Prof. Young Jun Chai: artificial intelligence for thyroid ultrasound image analysis
Meet the Professor

Prof. Young Jun Chai: artificial intelligence for thyroid ultrasound image analysis


Received: 19 June 2019; Accepted: 01 July 2019; Published: 29 July 2019.

doi: 10.21037/aot.2019.07.05


Editor’s note

The focused issue “The Management of Thyroid Tumors in 2020 and Beyond” edited by Drs. Jonathon Russell and Jeremy Richmon is going to be released in Annals of Thyroid (AOT) in the coming months. This issue aims to review the state-of-art in the management of thyroid pathology, to provide a venue for original research focused on remote access or minimally invasive thyroid management and to review the success at extending proven management strategies into new geographic regions. Taking this opportunity, we have done a series of interviews with the authors discussing the highlights of their articles and sharing their experiences or stories in this field.

Prof. Young Jun Chai is an Associate Professor of Surgery at Seoul National University Boramae Medical Center. His professional interest is endocrine surgery of the thyroid, parathyroid and adrenal glands; his academic interest is the molecular biology of thyroid cancer. It is such an honor for AOT to interview Prof. Chai on his article “Artificial intelligence for thyroid nodule ultrasound image analysis” contributing to the focused issue, and his research and opinions in this field.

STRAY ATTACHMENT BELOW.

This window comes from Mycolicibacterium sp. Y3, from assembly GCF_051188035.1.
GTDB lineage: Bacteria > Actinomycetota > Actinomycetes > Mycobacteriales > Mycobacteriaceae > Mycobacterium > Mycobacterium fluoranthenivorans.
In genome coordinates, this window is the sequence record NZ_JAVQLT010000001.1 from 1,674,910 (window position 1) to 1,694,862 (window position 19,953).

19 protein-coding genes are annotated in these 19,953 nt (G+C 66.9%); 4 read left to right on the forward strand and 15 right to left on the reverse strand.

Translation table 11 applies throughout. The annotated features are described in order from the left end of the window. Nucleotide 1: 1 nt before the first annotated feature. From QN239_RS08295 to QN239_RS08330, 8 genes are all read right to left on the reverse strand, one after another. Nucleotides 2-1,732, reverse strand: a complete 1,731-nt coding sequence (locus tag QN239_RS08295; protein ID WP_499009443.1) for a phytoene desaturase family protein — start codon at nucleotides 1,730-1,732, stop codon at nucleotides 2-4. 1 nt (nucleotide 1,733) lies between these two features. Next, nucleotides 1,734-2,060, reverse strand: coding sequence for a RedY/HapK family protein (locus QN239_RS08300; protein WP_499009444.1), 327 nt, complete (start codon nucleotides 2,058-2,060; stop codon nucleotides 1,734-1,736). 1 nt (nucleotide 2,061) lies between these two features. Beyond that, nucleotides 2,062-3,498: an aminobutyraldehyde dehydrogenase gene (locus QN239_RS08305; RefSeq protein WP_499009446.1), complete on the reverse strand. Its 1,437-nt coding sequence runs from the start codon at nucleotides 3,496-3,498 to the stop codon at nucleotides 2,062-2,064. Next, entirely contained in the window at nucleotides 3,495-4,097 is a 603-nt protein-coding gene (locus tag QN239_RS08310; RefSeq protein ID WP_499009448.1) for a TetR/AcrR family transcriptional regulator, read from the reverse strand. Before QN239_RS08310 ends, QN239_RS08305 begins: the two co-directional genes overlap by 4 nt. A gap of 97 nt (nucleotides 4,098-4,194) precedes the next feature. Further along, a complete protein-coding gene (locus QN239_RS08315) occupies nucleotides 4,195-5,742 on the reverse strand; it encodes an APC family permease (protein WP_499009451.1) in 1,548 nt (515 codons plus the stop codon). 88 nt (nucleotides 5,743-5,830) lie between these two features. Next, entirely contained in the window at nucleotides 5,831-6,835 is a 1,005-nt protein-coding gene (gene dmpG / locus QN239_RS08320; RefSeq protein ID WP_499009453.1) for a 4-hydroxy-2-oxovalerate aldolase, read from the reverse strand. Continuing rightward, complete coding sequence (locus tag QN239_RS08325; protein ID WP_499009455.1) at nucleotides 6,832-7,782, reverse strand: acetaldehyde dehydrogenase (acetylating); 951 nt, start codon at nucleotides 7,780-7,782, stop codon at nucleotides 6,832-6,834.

Expert’s introduction

Young Jun Chai (Figure 1) is an Associated Professor of Surgery at Seoul National University Boramae Medical Center, where he was appointed in 2013. He was educated and trained at Seoul National University.

Figure 1 Young Jun Chai, PhD.

Prof. Chai’s major professional interest is endocrine surgery of the thyroid, parathyroid and adrenal glands; he is academically interested in the molecular biology of thyroid cancer, has published more than 70 SCI(E) papers and three textbooks.

Prof. Chai serves as a member of American Head and Neck Society (AHNS), the managing Editor of the Journal of Endocrinology (JES), Secretary of the Korea Intraoperative Neural Monitoring Society (KINMoS), a member of the International Society of Oncoplastic Endocrine Surgeons (ISOPES), the Intraoperative Neural Monitoring Study Group (IONMSG), Secretary General of the Minimally Invasive Robotic and Endoscopic Thyroidectomy Study Group (MIRET).


Interview questions

AOT: How did you become involved in your research field?

Prof. Chai: I read several papers about thyroid ultrasound image analysis using machine learning or artificial intelligence. I found that the number of ultrasound images used in the previous study did not seem to be enough and tried to train a deep learning algorithm with larger number of images. Moreover, I would like to test the algorithm with external dataset from another institute in another country. Then, I proposed my idea to my colleagues and started to develop a deep learning algorithm.

AOT: Would you like to share the recent studies that you are focusing on?